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Batman Judge

I was attacked by a defendant while sitting on the bench. I had heard the case and ruled against him, and then was sort of emphasizing what a cowardly act the court thought he had committed.

This was a great big muscular kid, in for assault with a deadly weapon and robbery. It was in the LA riots, in Pasadena.

This guy walks into a little Mama-Papa Korean-owned liquor store, carries out a bunch of stuff, puts it in his car, walks back in, pushes the old man out of the way, a little old Korean guy, carries more stuff out.

The Korean guy stops him at the door.

The guy lifts up a beer bottle, says, “Get out of my way or I’ll crush your skull, you little (racist remarks) and got arested.

In the courtroom this guy came up out of his chair, up over the counsel table. He got nailed by a Pasadena policeman and my fill-in baliff Brianwho used to pitch for the White Sox.

They had him pinned on counsel table. Brian, who is left handled, is leaning over him holding his arm so his gun’s on his left side. I don’t like guns in the courtroom.

This guy’s on his back, and really built.

That arm that Brian is leaning over and holding keeps coming up toward his gun. Every time it came up it was getting closer and closer to the gun. I’m watching this hand getting closer and closer.

So I stood up on my bench and jumped into the well. My robe is flying. I happened to be wearing tennis shoes that day. I jumped down and grabbed the guy’s arm and cranked it behind his back until Brian could get over the railing. It took all of three seconds.

There was somebody there from the Pasadena Star News at the time; the headline said, “Whoosh! Batman Judge.”

I Had To Take the Shot

We had information on a fellow who came down from Alabama, an armed robber that didn’t let any witnesses live. He would go in rob a place, then kill everybody inside. I heard they were positive on six murders. There could have been more. This was a bad fellow.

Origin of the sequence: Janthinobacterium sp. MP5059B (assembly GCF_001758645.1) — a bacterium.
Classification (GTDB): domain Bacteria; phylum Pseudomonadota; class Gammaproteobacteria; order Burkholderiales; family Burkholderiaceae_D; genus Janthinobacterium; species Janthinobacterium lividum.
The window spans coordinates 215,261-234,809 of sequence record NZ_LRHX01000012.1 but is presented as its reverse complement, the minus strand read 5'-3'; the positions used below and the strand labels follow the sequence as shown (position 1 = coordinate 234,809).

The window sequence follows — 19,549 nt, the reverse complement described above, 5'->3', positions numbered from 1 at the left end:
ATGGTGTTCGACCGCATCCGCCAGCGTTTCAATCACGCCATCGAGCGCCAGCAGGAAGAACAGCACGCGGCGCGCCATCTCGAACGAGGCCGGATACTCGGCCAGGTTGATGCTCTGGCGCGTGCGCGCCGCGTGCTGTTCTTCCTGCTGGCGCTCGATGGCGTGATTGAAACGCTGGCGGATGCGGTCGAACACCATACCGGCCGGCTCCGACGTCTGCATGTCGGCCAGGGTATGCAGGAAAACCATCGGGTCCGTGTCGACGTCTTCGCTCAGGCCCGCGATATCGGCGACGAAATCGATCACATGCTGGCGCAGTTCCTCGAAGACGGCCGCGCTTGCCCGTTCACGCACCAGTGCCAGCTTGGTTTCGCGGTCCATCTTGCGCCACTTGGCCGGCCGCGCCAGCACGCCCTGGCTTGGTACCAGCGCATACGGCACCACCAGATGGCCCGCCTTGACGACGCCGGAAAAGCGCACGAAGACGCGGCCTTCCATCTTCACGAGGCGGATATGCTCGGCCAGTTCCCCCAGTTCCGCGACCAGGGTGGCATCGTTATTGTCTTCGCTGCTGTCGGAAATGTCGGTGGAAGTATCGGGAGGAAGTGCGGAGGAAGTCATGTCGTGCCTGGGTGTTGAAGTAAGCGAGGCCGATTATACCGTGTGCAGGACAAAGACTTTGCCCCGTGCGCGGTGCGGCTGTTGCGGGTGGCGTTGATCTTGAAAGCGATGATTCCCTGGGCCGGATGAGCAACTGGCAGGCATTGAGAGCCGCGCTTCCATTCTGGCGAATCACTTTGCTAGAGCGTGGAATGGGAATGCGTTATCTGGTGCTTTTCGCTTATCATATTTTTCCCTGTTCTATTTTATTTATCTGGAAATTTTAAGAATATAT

He came down here to hide, recruited two additional people for robberies. Not knowing about these robberies, we served an arrest warrant for him on the murders on his girlfriend’s house. He wasn’t there. This was Wednesday. She told me, “officer, he’s not going to be taken alive. He’s a crazy man.”

On Friday we received information from an informant that three men were going to rob this warehouse because they knew there was cocaine and money. We didn’t piece together that this would be the same people. We surrounded the building, waiting most of the night.

They ended up showing up, broke into the warehouse, all armed. We could see the weapons as they were going in. I was next to a van. Thje first fellow came out. I told him to get down, and he did. The second fellow came out. I told him to get down and he did. Then the one involved in the homicides came out. I told him to get down. He had a .45 in his hand, and just raised it up at me. And I had to take the shot. Hhhhh.

If you look at it as far as law enforcement, ti was good to get somebody like this off the street. But then, to have to deal with the shooting and to kill somebody, it’s rewarding only for a short time. For about five minutes, when you find out that this is the person who’s murdered these people and pulling all these robberies, that’s good. But that’s about as rewarding as it gets. You want to have them surrender.

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